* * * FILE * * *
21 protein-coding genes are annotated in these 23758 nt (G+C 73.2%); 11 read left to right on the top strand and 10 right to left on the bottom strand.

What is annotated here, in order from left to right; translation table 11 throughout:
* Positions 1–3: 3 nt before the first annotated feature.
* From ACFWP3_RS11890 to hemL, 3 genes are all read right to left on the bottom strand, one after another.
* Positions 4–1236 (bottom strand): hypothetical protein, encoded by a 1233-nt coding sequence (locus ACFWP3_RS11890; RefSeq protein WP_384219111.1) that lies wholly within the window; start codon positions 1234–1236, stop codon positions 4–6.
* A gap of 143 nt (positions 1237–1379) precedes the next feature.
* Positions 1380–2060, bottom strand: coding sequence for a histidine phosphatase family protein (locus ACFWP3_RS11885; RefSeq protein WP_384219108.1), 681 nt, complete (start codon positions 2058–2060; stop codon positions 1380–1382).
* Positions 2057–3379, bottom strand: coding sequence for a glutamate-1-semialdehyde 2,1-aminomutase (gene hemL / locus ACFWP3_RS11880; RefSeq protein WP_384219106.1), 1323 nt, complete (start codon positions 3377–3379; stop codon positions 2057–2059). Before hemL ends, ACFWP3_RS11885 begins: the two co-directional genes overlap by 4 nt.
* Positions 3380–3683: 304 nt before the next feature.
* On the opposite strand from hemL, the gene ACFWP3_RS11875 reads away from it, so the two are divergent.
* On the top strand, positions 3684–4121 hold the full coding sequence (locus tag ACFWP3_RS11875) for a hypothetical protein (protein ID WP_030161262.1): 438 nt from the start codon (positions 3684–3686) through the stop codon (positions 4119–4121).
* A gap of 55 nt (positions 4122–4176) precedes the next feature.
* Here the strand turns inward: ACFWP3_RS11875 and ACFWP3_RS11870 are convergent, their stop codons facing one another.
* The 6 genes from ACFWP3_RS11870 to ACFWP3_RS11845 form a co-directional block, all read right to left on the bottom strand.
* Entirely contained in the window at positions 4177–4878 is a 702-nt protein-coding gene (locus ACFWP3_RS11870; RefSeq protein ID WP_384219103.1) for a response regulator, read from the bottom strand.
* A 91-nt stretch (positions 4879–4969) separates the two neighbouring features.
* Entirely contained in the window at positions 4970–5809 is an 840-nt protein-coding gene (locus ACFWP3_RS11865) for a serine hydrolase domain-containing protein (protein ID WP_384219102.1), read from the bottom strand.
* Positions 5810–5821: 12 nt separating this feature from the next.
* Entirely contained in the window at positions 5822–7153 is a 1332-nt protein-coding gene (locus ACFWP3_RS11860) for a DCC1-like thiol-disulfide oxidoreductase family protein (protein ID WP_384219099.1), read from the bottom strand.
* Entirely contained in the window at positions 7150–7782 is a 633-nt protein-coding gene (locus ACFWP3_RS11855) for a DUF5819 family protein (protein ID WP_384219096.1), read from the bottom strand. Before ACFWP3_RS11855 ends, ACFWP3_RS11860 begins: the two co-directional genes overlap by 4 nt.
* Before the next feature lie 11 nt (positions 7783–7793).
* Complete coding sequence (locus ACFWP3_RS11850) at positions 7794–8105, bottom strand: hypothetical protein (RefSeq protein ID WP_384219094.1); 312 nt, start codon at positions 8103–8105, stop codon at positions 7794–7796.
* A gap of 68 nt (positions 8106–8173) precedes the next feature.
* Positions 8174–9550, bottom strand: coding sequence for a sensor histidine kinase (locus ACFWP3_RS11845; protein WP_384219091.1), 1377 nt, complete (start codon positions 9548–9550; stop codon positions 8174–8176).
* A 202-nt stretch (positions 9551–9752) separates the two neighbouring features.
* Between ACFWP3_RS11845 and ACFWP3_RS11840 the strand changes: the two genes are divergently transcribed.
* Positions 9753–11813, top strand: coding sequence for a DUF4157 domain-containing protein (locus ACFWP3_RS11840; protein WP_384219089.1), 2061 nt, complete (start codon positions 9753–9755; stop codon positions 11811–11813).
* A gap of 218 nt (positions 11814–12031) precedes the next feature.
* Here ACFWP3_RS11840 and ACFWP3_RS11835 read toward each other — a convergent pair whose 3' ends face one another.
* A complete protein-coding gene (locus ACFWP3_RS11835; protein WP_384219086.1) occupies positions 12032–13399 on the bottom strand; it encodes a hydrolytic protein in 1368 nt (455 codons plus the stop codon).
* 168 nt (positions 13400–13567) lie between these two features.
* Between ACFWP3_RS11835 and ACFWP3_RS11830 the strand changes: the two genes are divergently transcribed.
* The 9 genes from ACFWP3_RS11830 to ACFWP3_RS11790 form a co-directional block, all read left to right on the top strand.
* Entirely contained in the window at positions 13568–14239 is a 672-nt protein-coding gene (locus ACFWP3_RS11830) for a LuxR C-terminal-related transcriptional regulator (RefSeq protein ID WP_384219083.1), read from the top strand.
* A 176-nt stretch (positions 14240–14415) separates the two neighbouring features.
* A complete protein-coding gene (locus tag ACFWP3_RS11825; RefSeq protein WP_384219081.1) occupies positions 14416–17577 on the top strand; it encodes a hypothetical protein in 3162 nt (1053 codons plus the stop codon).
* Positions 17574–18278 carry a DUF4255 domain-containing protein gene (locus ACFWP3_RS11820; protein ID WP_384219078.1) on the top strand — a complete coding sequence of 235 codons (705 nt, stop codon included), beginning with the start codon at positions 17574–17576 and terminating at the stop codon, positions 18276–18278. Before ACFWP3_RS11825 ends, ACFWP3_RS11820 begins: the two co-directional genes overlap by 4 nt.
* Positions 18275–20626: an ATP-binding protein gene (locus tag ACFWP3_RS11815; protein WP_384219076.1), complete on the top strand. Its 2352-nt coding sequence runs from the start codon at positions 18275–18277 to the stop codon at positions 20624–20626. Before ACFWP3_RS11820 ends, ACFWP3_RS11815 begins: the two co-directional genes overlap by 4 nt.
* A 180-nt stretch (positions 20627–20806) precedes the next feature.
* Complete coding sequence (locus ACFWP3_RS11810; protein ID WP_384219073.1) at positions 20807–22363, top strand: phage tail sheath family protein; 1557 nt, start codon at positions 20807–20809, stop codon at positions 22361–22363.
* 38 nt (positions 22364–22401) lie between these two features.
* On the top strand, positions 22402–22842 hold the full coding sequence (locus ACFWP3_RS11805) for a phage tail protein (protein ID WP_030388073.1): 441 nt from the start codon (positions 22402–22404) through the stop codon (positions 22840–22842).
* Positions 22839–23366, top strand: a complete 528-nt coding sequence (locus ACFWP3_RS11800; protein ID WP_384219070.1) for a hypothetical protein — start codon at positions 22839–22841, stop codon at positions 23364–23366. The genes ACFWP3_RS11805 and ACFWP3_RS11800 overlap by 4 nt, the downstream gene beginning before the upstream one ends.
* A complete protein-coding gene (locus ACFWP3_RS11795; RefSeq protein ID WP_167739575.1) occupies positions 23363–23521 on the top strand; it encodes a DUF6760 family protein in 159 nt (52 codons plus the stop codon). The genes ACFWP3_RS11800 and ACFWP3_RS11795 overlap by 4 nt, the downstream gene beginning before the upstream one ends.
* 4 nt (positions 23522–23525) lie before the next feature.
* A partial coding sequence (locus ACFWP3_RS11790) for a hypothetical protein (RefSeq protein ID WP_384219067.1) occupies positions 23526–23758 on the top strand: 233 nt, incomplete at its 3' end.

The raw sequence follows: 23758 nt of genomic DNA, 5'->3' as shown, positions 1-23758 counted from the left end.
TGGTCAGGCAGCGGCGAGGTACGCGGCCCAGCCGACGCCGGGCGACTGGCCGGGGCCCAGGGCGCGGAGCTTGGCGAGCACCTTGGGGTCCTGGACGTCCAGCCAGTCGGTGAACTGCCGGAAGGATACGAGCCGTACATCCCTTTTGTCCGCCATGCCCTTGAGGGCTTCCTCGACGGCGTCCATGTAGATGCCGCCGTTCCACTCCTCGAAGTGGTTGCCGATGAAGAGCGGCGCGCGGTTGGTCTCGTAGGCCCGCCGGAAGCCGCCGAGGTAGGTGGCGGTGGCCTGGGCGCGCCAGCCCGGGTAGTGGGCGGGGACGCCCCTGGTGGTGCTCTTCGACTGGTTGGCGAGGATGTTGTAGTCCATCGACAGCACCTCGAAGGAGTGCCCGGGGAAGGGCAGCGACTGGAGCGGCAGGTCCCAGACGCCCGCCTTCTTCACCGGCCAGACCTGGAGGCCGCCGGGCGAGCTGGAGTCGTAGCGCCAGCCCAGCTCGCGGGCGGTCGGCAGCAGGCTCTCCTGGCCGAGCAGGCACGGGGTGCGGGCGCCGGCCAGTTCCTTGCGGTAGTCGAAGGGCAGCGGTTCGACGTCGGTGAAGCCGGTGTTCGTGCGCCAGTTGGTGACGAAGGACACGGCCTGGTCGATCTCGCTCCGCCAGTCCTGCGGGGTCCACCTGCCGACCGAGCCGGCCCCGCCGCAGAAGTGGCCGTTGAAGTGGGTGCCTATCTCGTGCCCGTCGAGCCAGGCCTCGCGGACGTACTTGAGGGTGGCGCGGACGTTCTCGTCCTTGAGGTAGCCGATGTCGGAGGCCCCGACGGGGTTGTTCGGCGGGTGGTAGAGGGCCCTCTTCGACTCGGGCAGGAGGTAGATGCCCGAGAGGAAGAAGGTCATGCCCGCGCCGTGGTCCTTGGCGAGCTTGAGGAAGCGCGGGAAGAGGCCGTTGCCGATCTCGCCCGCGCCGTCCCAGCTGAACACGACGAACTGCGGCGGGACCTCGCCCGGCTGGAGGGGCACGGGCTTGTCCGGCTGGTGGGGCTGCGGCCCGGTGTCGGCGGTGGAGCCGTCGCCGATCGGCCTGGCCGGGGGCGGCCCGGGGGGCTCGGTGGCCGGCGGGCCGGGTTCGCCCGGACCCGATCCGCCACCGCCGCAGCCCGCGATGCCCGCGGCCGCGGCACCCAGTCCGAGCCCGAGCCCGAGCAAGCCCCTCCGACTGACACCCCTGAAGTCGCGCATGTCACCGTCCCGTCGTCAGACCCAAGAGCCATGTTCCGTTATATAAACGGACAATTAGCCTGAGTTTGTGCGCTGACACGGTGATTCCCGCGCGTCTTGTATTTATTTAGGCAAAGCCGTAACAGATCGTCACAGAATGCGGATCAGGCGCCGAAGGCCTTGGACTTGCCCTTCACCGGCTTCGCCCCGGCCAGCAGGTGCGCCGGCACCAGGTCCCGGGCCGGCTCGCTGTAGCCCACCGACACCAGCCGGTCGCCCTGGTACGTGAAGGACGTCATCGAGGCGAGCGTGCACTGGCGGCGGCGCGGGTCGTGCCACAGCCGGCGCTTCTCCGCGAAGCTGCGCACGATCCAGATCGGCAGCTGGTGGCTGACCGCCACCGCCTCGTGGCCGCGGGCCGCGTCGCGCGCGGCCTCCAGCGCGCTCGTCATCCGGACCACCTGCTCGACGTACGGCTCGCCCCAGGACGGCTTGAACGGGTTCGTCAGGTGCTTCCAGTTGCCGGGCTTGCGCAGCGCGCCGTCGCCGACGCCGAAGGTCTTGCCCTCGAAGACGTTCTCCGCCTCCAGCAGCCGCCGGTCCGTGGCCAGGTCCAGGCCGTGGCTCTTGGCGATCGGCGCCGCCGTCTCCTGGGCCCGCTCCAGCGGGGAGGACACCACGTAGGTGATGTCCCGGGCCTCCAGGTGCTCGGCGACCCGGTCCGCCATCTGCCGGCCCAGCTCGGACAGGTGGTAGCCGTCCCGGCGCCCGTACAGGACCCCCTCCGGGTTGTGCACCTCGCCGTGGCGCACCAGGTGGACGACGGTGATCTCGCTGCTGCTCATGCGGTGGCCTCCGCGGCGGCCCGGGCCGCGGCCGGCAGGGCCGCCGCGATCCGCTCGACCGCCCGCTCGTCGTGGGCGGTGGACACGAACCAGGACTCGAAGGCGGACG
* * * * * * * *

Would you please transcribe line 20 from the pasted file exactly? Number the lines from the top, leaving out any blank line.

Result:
* Entirely contained in the window at positions 7150–7782 is a 633-nt protein-coding gene (locus ACFWP3_RS11855) for a DUF5819 family protein (protein ID WP_384219096.1), read from the bottom strand. Before ACFWP3_RS11855 ends, ACFWP3_RS11860 begins: the two co-directional genes overlap by 4 nt.